Stunning depictions of Staircases - Part 2

1) - Armani Fifth Avenue - Massimiliano Fuksas

On this avenue, that combines historical significance with an ultra modern, vibrant and pulsating buzz, at the intersection with 56th Street, Armani/5th Avenue is revealed as a neatly defined and light building completely clad in glass - 164 feet long and 45 feet high (50 meters long and 14 meters high). Spread over 4 floors, one of which is the basement, the store covers a total area of 43,000 square feet (4,000 square meters); the retail area covers approximately 30,000 square feet (2800 square meters) of which 5200 (480 square meters) is occupied by the Bar and Restaurant.

Giorgio Armani has selected the architects Doriana and Massimiliano Fuksas and has actively collaborated with them throughout this building, conceived as a single, fluid space providing uninterrupted intercommunication, brought together by the impact of the vortex of the staircase.

The heart of the building is, in fact, epitomized by the staircase, a structure in rolled calender steel, made in Italy, and clad in plastic material that highlights its exceptional sculptural presence, an entity that is almost impossible to convey in terms of any normal geometric shape.

2) - Helical staircase inside London's City Hall.

Completed in July 2002 and situated on the south bank of the Thames River near the Tower Bridge, City Hall was designed by the firm of the well-known British architect Norman Foster, who also designed the Gherkin and the Millennium Bridge in London. He was also responsible for the renovation of Berlin's famed Reichstag.

The subject of some controversy among those who dislike modern architecture, the bulbous-shaped building has been compared to a misshapen egg, a motorcycle helmet, and an onion. Designers say they chose this particular shape for the glass and steel structure because it reduces surface area and makes the building more energy efficient.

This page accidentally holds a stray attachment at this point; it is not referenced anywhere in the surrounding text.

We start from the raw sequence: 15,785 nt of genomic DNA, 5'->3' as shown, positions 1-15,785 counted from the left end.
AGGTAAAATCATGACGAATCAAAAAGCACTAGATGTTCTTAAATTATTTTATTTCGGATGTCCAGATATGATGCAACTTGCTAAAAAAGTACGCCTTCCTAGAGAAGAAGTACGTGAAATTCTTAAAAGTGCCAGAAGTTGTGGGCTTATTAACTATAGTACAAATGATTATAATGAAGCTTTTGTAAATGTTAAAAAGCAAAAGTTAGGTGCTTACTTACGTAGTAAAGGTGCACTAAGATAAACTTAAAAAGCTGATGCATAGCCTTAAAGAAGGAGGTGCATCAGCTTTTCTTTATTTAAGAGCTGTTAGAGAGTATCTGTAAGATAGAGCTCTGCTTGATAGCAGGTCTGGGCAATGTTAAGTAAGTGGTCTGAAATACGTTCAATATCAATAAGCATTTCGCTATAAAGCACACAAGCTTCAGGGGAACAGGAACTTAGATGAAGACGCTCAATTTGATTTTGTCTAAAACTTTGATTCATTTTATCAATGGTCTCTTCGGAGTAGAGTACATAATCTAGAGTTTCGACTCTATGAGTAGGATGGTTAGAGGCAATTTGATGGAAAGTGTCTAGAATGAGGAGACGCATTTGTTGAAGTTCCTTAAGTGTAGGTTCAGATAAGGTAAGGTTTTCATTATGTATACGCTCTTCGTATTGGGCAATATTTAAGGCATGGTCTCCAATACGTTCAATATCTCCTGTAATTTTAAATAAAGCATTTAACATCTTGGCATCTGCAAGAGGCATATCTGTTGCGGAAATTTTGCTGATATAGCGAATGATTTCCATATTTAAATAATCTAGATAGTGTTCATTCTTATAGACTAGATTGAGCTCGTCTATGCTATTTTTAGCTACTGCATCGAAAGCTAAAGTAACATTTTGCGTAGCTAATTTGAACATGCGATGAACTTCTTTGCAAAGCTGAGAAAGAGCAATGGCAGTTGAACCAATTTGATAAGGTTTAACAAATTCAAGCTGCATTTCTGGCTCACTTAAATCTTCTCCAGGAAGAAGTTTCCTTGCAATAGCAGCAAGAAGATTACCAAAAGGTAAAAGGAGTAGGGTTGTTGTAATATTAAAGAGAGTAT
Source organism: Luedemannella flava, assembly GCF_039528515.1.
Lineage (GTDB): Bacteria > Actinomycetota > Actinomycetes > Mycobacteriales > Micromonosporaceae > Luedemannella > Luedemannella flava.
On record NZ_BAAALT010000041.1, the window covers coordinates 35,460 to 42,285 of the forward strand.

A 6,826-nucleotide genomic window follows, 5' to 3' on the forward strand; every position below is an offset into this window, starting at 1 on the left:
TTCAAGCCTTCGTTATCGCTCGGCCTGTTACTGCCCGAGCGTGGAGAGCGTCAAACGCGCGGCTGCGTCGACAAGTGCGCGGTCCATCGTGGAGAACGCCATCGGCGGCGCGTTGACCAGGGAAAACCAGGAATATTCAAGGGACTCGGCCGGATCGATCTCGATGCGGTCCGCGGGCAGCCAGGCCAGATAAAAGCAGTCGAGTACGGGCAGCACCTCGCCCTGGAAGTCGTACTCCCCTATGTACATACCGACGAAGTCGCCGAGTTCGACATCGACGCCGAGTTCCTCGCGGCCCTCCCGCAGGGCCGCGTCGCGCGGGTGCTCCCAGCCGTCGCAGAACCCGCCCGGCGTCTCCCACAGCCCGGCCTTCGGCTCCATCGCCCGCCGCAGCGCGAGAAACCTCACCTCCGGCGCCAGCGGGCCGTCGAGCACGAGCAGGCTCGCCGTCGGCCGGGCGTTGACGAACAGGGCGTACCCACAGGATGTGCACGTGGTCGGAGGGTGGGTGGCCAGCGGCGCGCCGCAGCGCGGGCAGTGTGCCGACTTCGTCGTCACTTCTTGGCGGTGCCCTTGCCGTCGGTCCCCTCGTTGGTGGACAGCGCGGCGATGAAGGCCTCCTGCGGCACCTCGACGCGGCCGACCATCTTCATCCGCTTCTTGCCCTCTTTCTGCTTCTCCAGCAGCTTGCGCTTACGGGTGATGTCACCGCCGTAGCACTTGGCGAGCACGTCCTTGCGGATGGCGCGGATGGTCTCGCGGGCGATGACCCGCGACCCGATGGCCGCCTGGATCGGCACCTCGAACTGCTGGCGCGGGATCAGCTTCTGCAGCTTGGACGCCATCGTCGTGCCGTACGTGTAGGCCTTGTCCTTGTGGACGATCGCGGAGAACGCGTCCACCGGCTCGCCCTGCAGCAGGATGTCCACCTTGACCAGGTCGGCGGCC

The building is part of a complex known as More London, which includes shops, offices, and a sunken amphitheatre (The Scoop) that is the site of many summer open-air concerts and other arts performances.

3) - Loretto Chapel Staircase (USA)

When the Loretto Chapel was completed in 1878, there was no way to access the choir loft twenty-two feet above. Carpenters were called in to address the problem, but they all concluded access to the loft would have to be via ladder as a staircase would interfere with the interior space of the small Chapel.

Legend says that to find a solution to the seating problem, the Sisters of the Chapel made a novena to St. Joseph, the patron saint of carpenters. On the ninth and final day of prayer, a man appeared at the Chapel with a donkey and a toolbox looking for work. Months later, the elegant circular staircase was completed, and the carpenter disappeared without pay or thanks. After searching for the man (an ad even ran in the local newspaper) and finding no trace of him, some concluded that he was St. Joseph himself, having come in answer to the sisters' prayers.

The stairway's carpenter, whoever he was, built a magnificent structure. The design was innovative for the time and some of the design considerations still perplex experts today.

The staircase has two 360 degree turns and no visible means of support. Also, it is said that the staircase was built without nails—only wooden pegs. Questions also surround the number of stair risers relative to the height of the choir loft and about the types of wood and other materials used in the stairway's construction.

Over the years many have flocked to the Loretto Chapel to see the Miraculous Staircase. The staircase has been the subject of many articles, TV specials, and movies including "Unsolved Mysteries" and the television movie titled "The Staircase.".

4) - NYC 

Related Posts Plugin for WordPress, Blogger...